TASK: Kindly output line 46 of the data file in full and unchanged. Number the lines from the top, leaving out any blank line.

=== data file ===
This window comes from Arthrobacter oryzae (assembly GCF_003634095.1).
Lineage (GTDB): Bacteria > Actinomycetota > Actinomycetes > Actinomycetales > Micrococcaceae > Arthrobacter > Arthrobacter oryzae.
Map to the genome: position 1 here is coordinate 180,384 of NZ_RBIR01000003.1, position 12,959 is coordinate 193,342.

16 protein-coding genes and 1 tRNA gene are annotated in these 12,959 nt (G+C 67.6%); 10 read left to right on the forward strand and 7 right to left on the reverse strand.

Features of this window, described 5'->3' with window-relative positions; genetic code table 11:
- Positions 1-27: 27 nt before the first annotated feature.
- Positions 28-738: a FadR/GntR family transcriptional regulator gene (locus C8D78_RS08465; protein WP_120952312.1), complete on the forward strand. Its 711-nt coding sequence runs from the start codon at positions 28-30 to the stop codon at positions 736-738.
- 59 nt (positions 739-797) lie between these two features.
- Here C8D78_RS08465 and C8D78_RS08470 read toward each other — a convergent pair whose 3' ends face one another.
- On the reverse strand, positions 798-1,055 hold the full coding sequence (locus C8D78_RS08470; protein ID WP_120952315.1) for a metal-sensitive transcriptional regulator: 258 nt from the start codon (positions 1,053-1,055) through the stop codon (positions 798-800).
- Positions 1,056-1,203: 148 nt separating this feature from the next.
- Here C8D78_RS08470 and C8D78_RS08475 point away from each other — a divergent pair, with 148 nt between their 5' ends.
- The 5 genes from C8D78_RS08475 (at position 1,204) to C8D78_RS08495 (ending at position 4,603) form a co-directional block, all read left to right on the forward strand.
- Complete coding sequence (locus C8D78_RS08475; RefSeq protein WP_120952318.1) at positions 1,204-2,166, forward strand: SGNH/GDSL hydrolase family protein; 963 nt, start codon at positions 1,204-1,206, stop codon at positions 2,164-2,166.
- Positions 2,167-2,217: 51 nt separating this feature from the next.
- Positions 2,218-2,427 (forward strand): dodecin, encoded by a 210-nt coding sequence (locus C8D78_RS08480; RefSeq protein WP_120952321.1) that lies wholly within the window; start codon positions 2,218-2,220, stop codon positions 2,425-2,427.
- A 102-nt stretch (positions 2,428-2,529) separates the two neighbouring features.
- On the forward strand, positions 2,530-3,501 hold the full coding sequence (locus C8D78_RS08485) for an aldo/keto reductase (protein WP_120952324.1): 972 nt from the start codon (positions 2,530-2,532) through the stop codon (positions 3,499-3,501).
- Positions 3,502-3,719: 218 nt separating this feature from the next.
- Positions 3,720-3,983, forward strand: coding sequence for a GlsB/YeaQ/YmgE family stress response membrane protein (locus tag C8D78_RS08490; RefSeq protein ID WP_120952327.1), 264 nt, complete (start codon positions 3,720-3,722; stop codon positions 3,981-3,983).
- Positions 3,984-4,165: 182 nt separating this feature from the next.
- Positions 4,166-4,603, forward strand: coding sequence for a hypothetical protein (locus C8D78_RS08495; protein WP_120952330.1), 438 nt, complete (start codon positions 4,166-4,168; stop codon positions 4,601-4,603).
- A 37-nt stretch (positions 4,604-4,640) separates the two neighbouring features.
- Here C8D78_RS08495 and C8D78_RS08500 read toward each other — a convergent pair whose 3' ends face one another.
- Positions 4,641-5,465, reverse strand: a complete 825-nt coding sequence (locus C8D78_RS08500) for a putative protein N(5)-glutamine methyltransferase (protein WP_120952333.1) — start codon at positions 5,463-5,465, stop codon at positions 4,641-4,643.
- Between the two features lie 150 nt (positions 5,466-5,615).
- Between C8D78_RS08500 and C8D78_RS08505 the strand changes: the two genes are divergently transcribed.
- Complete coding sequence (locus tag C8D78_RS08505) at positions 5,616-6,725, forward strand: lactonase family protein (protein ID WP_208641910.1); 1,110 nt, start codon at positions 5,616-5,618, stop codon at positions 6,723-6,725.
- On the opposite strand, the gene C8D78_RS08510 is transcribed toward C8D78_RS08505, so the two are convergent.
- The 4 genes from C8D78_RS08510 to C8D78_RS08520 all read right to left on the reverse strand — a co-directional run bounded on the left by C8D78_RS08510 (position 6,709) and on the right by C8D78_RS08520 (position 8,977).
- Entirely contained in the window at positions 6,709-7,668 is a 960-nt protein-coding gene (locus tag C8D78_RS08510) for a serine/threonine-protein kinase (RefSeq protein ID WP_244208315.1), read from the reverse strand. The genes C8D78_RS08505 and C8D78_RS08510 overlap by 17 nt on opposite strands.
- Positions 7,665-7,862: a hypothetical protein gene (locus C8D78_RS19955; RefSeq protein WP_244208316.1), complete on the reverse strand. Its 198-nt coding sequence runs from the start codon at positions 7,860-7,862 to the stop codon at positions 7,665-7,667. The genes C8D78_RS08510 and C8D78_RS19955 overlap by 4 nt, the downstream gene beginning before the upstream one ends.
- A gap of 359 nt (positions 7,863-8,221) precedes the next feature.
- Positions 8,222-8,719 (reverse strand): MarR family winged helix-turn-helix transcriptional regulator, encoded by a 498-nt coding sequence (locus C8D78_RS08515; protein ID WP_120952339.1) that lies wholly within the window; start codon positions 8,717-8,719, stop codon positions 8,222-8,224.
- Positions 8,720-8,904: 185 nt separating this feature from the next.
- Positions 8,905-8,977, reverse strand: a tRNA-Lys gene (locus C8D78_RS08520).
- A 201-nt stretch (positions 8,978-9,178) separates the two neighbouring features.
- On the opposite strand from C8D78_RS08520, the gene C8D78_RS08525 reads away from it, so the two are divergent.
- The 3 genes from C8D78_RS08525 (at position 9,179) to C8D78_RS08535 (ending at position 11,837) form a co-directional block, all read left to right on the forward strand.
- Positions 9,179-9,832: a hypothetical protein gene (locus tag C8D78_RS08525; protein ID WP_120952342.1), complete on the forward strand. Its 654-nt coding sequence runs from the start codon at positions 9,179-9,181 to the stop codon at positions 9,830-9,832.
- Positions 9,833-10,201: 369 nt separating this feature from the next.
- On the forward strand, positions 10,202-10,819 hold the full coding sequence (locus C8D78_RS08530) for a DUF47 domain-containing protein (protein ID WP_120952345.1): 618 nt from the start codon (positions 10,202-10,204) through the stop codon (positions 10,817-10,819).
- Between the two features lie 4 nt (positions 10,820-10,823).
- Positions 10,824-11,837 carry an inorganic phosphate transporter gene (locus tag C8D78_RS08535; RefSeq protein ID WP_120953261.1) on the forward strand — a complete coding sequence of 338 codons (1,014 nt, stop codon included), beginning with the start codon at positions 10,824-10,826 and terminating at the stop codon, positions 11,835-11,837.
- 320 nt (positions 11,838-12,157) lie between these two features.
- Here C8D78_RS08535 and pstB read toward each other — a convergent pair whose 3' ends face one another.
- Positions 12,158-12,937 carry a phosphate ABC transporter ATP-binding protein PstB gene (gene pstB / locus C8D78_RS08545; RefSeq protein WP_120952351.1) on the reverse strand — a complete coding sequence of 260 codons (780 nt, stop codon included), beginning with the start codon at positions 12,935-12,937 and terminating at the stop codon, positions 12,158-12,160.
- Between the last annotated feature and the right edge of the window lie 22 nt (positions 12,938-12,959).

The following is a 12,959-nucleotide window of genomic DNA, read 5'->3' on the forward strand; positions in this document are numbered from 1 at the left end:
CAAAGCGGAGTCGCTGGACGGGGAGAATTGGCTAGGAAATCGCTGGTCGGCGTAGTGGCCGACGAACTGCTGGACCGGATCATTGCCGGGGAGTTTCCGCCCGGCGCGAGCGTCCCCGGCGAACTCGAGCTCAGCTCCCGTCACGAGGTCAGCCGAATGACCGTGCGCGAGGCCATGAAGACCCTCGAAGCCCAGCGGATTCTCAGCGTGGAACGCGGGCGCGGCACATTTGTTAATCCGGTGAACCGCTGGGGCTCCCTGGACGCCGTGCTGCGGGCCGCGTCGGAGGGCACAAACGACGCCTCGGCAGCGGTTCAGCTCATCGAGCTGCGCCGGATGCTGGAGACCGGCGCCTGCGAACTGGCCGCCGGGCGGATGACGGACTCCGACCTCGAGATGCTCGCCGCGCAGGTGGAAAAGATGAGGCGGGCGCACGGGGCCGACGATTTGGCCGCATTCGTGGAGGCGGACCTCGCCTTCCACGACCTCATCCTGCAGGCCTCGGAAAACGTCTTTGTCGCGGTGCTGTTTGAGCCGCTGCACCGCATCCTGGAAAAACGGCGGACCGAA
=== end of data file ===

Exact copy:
- Here C8D78_RS08535 and pstB read toward each other — a convergent pair whose 3' ends face one another.